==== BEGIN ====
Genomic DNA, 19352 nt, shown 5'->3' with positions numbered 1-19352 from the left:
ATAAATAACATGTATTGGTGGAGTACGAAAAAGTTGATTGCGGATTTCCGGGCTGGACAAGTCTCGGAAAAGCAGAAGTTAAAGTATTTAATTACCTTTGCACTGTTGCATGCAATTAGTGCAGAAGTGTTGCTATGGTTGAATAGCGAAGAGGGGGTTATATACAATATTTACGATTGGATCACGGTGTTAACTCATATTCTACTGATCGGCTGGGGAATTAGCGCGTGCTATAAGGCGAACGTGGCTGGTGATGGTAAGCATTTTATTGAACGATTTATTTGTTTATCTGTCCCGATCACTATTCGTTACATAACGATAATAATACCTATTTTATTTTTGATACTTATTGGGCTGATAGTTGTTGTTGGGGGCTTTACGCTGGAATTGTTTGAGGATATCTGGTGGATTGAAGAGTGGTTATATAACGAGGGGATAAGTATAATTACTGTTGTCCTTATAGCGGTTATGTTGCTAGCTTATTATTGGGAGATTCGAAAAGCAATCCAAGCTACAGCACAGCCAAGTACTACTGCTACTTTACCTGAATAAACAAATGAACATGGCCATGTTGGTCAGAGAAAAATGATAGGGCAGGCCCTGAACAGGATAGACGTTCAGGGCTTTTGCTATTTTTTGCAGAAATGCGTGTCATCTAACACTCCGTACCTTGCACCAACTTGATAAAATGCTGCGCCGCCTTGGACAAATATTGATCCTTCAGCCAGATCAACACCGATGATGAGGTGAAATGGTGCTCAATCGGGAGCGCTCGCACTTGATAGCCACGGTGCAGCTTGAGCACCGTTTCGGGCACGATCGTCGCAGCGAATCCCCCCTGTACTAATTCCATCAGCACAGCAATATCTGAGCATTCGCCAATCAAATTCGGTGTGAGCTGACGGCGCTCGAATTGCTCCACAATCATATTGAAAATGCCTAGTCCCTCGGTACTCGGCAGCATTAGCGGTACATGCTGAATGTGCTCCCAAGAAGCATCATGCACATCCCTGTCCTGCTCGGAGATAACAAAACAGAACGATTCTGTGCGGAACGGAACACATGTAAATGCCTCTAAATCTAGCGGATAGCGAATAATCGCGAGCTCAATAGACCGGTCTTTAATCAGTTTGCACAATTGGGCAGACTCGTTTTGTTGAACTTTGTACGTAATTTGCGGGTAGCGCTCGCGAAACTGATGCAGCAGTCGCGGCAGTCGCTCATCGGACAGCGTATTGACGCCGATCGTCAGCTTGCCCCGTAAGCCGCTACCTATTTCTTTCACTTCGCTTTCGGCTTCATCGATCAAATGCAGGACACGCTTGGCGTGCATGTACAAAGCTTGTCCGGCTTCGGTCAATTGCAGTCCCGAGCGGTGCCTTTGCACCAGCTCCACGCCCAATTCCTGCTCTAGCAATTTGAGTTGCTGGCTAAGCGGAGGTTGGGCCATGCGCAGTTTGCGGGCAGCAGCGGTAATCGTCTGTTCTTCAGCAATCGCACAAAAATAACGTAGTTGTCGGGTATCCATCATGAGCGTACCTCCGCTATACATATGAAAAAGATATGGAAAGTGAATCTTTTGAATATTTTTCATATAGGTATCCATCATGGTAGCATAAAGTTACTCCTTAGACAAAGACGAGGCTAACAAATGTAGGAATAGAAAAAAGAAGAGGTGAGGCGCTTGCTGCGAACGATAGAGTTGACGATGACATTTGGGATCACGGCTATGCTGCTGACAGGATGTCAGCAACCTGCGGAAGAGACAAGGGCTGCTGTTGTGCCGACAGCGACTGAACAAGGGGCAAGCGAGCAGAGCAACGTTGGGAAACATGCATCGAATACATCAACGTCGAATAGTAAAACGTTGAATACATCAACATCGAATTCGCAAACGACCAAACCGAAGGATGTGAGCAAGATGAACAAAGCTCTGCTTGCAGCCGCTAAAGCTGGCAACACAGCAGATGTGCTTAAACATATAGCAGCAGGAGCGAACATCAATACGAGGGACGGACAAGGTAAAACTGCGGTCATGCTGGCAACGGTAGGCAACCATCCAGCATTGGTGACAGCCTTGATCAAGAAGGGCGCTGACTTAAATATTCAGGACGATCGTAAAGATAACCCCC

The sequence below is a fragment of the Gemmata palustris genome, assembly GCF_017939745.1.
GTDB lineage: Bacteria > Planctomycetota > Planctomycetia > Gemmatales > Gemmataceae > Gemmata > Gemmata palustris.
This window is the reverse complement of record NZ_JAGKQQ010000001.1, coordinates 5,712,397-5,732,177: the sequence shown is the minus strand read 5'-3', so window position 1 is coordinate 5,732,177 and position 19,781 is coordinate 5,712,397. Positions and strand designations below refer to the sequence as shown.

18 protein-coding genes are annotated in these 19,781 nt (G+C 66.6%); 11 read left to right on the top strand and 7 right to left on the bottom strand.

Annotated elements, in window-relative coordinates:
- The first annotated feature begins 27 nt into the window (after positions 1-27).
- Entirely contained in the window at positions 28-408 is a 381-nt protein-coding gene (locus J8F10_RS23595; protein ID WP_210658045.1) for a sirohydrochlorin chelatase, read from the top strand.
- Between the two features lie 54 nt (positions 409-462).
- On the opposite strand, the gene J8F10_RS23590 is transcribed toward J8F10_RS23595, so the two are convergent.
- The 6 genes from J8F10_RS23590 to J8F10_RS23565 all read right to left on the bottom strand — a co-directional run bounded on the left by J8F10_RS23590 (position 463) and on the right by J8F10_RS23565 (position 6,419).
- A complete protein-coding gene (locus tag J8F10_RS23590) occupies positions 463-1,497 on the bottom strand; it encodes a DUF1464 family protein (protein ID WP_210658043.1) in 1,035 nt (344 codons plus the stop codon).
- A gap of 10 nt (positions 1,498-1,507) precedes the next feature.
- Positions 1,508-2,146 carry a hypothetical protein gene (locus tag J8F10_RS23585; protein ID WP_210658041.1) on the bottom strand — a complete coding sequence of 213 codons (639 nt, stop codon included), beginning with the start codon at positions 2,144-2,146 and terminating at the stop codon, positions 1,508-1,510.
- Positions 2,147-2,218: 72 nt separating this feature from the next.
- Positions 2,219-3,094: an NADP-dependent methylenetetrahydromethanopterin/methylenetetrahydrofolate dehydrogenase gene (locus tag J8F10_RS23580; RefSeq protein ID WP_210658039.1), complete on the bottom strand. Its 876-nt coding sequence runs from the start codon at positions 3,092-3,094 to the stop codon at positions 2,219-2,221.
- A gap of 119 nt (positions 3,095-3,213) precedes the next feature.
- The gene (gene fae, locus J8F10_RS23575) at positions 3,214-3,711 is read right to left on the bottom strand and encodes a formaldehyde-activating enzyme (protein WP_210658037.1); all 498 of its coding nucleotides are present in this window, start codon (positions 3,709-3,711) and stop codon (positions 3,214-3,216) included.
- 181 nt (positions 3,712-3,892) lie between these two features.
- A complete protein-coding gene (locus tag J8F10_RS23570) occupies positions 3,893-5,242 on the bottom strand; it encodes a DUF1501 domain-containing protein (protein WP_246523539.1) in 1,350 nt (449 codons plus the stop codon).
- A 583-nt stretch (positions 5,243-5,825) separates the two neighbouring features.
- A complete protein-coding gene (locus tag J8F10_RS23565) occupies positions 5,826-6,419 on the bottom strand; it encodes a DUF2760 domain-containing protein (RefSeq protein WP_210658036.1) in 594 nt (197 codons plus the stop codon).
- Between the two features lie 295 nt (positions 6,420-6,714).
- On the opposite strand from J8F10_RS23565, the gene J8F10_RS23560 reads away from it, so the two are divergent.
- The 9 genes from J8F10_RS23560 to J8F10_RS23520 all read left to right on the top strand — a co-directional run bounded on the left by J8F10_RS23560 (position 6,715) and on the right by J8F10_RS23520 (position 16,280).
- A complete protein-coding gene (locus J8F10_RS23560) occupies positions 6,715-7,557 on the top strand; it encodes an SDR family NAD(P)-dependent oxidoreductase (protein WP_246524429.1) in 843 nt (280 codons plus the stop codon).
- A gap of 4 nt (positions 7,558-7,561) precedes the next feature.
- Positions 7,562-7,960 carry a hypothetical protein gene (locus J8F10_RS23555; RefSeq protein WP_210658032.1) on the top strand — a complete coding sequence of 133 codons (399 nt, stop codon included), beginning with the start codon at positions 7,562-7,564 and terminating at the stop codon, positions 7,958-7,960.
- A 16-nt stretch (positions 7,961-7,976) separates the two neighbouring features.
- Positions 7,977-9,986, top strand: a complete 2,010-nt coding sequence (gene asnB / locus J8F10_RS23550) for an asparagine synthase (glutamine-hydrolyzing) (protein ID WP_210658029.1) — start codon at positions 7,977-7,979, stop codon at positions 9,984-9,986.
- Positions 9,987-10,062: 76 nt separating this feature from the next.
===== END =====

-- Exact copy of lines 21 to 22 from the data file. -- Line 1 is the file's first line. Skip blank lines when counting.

- A complete protein-coding gene (locus tag J8F10_RS23570) occupies positions 3,893-5,242 on the bottom strand; it encodes a DUF1501 domain-containing protein (protein WP_246523539.1) in 1,350 nt (449 codons plus the stop codon).
- A 583-nt stretch (positions 5,243-5,825) separates the two neighbouring features.